Why the launch of the Bright Ideas Trust has cemented Tim Campbell as an entrepreneur to watch
Sara Rizk on why the former Amstrad employee has well and truly moved out of Sir Alan’s shadow
Here at Startups we’ve been lucky enough to see Tim Campbell’s Bright Ideas Trust go from a proposed initiative to a fully-fledged venture. While the former Amstrad employee may be best known in wider circles as the first winner of The Apprentice, I’d like to propose that last week’s BIT launch marked a turning point for Tim – a conclusive move away from the reality TV star label, cementing his position as a successful, and rather inspirational, social entrepreneur.
Not convinced? I’ll let Tim do the talking:
“What we want to do with the BIT is show people how they can turn their passions, regardless of where they’re from, into real life opportunities, and I believe business is the platform to do that on.
“With business, it’s not about your race, your colour, your creed or the labels people put upon you. If the numbers work, the numbers work. Business is a fantastic and powerful engine for change. It allows people to be passionate about wealth creation. And we’ve got no problem with profit – profit is good – it’s what you do with it that makes the difference.”
For those of you not familiar with the Bright Ideas Trust, it provides mentors, expert advice and up to £25,000 seed capital for young entrepreneurs in the London area (Tim intends to eventually roll it out nationally) who have a commercially viable business idea. The Trust works with a number of corporate sponsors who provide business experts as well as the much needed cash to fund the initiative.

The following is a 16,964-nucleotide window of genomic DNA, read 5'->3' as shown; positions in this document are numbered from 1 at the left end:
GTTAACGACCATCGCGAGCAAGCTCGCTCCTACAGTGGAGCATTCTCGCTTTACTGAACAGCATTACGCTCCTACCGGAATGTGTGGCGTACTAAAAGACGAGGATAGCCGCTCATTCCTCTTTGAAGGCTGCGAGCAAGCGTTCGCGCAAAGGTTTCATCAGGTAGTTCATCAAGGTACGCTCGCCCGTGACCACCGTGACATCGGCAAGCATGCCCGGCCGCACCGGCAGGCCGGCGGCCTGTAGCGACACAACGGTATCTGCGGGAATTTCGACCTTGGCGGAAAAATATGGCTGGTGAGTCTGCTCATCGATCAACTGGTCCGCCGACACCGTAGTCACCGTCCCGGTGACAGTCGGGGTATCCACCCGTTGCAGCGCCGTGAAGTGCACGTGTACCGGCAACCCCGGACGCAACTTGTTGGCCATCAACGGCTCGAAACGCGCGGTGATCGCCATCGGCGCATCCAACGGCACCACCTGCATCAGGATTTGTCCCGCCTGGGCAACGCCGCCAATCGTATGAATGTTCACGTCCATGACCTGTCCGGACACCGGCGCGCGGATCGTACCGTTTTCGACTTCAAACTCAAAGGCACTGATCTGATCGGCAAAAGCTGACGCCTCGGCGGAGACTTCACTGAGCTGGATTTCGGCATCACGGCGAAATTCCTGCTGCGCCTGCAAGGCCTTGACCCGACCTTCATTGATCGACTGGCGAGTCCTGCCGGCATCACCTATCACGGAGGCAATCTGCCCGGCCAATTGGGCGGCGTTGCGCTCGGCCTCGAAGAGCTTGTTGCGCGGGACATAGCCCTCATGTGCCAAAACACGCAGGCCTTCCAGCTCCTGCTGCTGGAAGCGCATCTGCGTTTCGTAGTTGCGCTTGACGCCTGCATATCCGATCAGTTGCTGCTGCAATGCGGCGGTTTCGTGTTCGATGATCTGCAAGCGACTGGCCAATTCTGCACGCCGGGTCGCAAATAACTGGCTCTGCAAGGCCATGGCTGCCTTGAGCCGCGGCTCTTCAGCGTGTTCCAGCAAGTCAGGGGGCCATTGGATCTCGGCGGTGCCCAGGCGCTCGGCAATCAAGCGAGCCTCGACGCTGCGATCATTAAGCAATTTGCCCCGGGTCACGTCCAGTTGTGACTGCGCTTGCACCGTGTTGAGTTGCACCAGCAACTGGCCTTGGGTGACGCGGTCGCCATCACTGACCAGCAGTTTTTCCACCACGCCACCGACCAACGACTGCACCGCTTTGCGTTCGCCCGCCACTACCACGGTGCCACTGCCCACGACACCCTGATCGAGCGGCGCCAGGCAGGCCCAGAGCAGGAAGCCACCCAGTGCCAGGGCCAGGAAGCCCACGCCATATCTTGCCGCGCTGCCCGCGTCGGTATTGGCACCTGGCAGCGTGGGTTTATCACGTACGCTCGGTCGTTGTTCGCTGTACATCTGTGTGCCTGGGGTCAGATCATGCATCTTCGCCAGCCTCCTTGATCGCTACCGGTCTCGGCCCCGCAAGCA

Although it’s technically a registered charity, Tim is keen to point out he’s not in the business of handing out grants or donations. He makes the valid point that investments, rather than grants, give entrepreneurs more sense of value on their idea. Someone that embodies that notion perfectly is Fabien Soazandry, one of the first beneficiaries of the Trust.
“It doesn’t feel like a scheme,” Fabien, who recently started a film production company, said at the launch. “It feels like a proper business venture and Tim Campbell is my business partner.”
If Fabien’s example is anything to go by, the Trust will soon be introducing us to a vibrant new generation of entrepreneurs – the ones, as Tim put it, who’ll see the opportunities in this downturn and come up with the ideas to drag us out of it.
Boris Johnson, whose presence at the launch I’ve so far overlooked, hit the nail on the head too:
“There is no gold in the hills of Notting Hill or under London,” he declared. “All we have are the ideas, ambition and energy of those who can create wealth and employment for themselves and others, and to do that you need at least three things – the idea, the determination to keep going, and the support.”
Tim Campbell and co are providing number three on the list, but if you’ve got one and two you now know where to go.